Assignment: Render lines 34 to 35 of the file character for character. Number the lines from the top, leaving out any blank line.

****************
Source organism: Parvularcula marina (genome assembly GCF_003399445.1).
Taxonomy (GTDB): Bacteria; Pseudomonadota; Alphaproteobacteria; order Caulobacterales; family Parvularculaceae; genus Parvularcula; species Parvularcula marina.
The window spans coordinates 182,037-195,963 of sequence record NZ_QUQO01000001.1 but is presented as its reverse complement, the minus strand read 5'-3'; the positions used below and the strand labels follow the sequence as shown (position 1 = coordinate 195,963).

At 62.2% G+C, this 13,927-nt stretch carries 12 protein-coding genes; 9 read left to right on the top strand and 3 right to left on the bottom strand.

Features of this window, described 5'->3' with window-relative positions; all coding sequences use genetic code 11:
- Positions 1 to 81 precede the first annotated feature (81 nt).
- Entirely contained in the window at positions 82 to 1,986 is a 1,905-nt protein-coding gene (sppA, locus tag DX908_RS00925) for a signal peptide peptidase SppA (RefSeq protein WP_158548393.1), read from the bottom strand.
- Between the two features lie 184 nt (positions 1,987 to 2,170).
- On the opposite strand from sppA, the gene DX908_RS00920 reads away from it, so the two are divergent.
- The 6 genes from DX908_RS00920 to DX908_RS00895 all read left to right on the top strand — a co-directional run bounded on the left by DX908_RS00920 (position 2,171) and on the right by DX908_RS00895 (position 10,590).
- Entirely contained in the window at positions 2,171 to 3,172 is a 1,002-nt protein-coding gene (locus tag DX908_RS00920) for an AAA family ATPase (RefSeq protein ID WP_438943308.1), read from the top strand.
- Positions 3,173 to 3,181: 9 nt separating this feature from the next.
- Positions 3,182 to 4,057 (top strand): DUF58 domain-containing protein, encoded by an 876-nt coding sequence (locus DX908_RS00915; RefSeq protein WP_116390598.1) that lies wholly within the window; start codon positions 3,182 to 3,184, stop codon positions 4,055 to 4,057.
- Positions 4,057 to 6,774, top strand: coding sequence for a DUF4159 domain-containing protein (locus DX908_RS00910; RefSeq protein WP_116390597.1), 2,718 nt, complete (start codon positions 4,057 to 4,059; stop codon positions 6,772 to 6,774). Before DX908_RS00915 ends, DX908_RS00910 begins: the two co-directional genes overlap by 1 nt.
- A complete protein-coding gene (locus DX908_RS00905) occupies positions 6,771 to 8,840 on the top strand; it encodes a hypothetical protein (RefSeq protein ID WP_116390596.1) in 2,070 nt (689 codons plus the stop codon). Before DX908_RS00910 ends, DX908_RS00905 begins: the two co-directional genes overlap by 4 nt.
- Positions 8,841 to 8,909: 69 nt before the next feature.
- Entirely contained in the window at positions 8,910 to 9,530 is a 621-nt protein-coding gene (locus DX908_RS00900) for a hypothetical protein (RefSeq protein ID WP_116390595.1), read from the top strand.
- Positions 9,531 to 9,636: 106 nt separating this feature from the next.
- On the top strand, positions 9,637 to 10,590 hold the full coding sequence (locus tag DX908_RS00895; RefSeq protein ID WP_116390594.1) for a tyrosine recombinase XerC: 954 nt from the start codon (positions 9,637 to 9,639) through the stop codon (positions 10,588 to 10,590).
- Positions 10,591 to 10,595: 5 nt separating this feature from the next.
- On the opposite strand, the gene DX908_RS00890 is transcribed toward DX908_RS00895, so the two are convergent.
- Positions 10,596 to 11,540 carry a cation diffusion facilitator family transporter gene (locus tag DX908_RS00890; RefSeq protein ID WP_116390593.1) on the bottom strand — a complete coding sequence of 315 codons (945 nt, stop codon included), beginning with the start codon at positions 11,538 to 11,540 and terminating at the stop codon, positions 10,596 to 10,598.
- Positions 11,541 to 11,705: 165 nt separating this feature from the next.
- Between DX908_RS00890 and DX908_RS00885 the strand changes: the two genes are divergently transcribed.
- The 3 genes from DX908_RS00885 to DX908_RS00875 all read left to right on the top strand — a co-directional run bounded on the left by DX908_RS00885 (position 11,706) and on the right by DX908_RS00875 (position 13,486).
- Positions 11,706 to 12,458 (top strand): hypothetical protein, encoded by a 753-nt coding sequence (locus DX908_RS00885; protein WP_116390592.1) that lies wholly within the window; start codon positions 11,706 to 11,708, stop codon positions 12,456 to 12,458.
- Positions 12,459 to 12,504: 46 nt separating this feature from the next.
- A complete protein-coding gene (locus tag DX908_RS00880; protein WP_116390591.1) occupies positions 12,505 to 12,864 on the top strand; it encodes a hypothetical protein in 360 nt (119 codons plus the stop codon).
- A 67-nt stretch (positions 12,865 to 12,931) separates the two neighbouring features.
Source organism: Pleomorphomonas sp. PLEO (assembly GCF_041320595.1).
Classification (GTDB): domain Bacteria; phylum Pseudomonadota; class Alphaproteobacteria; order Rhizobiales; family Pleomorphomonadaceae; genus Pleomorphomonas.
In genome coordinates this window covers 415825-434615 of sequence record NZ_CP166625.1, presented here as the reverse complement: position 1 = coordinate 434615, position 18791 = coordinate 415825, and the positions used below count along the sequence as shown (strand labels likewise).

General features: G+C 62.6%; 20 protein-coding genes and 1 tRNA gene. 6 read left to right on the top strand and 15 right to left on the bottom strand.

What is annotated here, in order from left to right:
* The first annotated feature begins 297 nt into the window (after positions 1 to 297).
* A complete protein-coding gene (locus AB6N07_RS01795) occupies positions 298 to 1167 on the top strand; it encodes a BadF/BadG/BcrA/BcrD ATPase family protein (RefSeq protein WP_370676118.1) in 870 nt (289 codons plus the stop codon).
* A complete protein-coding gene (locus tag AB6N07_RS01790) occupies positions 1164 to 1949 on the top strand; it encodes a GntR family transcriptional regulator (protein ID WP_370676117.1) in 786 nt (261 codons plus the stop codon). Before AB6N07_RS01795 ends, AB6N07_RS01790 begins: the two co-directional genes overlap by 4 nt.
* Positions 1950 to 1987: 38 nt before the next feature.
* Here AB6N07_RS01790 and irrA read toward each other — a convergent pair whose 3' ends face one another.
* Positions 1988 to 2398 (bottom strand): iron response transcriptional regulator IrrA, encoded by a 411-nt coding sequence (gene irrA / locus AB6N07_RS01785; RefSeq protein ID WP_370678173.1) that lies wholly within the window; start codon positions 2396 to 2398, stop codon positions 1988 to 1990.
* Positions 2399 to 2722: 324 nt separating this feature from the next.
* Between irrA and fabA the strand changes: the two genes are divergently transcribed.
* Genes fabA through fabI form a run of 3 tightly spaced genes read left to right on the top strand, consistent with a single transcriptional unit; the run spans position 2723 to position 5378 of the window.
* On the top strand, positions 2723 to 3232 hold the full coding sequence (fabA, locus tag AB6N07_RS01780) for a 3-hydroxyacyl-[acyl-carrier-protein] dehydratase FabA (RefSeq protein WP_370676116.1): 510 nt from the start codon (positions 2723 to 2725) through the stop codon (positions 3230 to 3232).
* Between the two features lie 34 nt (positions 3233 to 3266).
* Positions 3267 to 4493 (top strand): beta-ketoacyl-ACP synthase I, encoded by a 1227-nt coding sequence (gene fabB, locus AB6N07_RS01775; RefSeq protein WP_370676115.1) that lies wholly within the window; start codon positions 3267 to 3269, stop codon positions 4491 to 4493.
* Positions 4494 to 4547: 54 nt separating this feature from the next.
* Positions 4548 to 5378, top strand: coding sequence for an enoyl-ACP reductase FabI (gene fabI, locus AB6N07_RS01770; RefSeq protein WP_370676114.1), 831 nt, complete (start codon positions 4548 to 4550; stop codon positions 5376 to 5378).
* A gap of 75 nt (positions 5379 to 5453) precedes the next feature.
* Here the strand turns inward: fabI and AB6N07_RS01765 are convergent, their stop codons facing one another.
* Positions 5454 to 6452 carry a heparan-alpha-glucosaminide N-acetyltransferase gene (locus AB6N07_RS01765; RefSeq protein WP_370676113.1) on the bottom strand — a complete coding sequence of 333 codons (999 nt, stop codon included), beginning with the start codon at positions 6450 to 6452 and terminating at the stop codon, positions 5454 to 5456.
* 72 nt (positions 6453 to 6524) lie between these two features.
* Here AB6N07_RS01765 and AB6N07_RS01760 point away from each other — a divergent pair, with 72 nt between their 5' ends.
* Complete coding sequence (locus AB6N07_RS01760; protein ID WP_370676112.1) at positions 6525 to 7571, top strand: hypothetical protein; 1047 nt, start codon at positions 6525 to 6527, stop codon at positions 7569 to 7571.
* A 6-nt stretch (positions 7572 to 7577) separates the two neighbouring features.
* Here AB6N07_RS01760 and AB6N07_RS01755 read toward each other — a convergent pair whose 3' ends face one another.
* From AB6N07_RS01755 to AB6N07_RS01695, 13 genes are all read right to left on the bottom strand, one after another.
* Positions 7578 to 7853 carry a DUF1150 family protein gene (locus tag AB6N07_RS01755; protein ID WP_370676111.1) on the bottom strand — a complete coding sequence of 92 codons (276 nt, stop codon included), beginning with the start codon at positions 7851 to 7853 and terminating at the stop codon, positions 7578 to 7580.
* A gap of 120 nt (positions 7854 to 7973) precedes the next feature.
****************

What is annotated here, in order from left to right:
* The first annotated feature begins 297 nt into the window (after positions 1 to 297).